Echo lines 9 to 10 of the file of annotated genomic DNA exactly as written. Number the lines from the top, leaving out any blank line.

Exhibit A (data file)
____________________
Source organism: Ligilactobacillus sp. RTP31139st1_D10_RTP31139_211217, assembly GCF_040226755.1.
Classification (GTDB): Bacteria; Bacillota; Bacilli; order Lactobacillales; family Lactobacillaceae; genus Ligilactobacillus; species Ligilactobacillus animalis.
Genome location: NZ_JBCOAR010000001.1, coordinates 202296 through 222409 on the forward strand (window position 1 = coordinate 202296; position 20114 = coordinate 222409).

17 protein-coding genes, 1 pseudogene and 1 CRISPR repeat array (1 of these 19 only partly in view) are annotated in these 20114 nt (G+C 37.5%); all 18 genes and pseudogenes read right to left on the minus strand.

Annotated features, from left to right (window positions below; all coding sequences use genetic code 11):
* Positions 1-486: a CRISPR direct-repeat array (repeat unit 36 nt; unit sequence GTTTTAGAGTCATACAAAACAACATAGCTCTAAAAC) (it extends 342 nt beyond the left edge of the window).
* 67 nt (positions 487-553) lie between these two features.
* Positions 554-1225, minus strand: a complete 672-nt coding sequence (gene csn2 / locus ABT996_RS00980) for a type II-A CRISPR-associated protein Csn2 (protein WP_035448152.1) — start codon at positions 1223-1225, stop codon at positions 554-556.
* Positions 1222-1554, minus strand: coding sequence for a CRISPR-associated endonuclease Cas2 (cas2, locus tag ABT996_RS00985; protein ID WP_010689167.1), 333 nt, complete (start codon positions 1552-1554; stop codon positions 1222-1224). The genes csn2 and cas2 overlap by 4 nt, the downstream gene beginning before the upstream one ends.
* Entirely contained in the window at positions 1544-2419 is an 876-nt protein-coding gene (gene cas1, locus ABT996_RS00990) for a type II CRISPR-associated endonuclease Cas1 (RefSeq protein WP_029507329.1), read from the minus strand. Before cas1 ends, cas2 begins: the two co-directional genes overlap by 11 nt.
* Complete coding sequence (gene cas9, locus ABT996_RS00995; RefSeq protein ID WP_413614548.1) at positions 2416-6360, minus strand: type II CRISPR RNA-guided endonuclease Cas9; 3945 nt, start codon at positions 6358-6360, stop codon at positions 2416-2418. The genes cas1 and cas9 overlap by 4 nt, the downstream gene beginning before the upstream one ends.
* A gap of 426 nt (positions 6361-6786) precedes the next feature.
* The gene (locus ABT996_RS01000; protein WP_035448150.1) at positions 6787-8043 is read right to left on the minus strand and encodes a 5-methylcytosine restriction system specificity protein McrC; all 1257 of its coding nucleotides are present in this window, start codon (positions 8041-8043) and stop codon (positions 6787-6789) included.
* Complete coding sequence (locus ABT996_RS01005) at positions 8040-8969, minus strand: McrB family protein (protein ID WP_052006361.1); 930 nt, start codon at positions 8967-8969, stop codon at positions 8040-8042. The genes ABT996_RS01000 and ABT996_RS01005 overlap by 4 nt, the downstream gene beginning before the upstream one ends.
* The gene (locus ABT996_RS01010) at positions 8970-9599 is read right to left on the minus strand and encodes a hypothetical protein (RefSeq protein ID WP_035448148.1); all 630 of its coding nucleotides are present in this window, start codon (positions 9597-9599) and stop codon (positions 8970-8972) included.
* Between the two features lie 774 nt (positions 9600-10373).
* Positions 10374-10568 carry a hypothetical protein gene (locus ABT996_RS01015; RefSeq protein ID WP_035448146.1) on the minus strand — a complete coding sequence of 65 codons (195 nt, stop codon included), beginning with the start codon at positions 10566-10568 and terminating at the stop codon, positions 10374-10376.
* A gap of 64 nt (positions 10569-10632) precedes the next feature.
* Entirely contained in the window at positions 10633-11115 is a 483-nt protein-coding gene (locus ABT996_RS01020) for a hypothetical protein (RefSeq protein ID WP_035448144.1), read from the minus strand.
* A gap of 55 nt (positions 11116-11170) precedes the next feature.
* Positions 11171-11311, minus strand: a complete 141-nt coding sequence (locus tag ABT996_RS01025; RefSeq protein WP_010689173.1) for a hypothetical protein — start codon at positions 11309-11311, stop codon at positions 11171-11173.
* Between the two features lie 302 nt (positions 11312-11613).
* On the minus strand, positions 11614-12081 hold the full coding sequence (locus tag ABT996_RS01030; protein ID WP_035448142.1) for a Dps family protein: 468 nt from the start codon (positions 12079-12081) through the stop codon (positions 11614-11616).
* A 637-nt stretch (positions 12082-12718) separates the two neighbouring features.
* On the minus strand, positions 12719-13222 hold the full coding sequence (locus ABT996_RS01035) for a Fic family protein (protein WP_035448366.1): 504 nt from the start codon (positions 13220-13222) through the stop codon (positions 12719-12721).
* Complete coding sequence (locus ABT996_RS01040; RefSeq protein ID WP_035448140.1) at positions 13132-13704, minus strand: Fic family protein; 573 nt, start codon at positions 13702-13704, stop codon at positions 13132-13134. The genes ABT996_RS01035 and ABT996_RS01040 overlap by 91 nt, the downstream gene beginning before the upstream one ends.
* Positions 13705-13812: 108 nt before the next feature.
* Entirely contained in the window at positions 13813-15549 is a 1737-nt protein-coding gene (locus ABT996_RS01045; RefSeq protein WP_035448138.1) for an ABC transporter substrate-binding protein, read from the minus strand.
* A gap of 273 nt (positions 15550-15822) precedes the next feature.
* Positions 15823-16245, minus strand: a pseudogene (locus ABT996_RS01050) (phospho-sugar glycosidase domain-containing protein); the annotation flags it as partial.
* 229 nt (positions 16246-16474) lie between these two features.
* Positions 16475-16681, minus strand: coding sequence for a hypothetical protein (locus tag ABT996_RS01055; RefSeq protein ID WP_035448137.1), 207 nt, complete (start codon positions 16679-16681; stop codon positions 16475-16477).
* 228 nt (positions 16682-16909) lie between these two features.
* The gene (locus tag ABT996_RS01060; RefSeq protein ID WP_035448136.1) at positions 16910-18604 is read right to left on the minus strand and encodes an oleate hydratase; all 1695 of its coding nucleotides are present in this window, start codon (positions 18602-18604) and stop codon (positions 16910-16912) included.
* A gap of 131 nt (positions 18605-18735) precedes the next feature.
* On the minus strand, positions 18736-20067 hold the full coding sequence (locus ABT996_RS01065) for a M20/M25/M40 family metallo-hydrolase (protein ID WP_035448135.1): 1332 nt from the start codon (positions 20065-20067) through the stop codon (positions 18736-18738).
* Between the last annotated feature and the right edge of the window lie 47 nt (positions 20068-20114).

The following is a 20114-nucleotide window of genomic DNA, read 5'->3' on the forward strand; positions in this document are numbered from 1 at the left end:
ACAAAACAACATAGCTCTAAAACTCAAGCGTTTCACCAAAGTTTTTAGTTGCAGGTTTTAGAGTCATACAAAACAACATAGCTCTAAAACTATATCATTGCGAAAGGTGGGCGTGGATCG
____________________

* Positions 1222-1554, minus strand: coding sequence for a CRISPR-associated endonuclease Cas2 (cas2, locus tag ABT996_RS00985; protein ID WP_010689167.1), 333 nt, complete (start codon positions 1552-1554; stop codon positions 1222-1224). The genes csn2 and cas2 overlap by 4 nt, the downstream gene beginning before the upstream one ends.
* Entirely contained in the window at positions 1544-2419 is an 876-nt protein-coding gene (gene cas1, locus ABT996_RS00990) for a type II CRISPR-associated endonuclease Cas1 (RefSeq protein WP_029507329.1), read from the minus strand. Before cas1 ends, cas2 begins: the two co-directional genes overlap by 11 nt.